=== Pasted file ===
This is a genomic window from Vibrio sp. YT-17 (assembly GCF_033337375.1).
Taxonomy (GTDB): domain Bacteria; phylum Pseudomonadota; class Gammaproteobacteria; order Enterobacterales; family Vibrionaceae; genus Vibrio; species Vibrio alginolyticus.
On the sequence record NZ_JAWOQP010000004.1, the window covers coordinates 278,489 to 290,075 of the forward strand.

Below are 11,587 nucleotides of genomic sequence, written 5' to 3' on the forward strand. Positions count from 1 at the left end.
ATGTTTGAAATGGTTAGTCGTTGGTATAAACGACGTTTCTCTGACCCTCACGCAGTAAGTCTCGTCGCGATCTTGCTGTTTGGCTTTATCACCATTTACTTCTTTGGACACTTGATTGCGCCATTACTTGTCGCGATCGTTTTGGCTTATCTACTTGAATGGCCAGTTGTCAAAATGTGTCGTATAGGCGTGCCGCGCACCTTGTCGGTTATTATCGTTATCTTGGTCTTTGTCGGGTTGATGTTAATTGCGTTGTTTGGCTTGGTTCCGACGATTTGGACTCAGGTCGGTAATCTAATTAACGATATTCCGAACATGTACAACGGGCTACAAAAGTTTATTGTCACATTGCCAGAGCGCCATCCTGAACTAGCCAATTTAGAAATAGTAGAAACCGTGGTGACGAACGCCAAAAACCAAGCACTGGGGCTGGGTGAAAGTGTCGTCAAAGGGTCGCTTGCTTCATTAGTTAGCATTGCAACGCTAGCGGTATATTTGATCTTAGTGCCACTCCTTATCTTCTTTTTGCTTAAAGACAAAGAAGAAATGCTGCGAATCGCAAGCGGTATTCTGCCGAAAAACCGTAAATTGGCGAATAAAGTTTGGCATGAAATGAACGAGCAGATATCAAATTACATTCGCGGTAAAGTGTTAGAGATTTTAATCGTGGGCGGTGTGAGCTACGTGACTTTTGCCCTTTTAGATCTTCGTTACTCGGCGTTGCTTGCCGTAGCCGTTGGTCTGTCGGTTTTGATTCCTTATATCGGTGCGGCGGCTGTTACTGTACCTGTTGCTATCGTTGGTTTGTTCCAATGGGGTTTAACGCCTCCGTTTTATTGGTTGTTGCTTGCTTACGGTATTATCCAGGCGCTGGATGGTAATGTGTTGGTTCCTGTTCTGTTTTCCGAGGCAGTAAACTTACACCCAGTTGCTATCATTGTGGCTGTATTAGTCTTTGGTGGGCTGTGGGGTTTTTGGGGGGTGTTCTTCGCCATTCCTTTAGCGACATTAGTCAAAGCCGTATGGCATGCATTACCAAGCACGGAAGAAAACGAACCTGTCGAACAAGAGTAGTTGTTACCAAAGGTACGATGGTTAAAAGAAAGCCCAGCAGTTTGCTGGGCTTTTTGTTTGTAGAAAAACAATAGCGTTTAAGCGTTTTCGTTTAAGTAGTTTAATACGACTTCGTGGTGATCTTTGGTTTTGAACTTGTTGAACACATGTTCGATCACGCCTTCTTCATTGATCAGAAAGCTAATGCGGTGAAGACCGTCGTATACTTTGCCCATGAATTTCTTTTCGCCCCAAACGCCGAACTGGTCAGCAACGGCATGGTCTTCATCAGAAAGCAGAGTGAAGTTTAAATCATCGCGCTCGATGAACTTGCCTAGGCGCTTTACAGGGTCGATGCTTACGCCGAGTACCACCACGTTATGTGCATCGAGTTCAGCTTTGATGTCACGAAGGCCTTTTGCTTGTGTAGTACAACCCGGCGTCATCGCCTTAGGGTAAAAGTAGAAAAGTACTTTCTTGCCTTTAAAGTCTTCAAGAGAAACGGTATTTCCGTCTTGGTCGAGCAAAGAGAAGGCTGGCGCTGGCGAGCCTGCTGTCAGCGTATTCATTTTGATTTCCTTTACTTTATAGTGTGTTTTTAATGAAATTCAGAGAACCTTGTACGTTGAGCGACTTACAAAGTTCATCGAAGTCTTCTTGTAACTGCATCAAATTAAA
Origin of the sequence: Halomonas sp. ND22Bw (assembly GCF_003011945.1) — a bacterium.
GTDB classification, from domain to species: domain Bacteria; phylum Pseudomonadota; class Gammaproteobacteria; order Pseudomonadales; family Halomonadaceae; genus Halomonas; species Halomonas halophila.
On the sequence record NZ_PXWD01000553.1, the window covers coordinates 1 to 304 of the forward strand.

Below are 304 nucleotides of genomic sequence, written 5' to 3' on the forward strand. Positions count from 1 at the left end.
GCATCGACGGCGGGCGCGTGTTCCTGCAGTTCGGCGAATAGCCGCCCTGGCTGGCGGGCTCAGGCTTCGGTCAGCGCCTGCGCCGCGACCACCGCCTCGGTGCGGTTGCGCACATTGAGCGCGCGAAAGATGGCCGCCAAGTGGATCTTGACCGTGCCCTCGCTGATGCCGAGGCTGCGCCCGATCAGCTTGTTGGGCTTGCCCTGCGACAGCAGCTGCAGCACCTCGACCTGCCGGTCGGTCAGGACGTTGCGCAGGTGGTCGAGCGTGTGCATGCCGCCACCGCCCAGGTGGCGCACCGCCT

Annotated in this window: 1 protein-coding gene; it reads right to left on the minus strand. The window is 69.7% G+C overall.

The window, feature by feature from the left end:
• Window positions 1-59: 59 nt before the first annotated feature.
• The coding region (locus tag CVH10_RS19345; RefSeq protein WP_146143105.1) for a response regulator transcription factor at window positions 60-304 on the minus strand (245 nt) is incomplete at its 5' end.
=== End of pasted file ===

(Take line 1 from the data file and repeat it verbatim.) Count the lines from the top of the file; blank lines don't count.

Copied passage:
This is a genomic window from Vibrio sp. YT-17 (assembly GCF_033337375.1).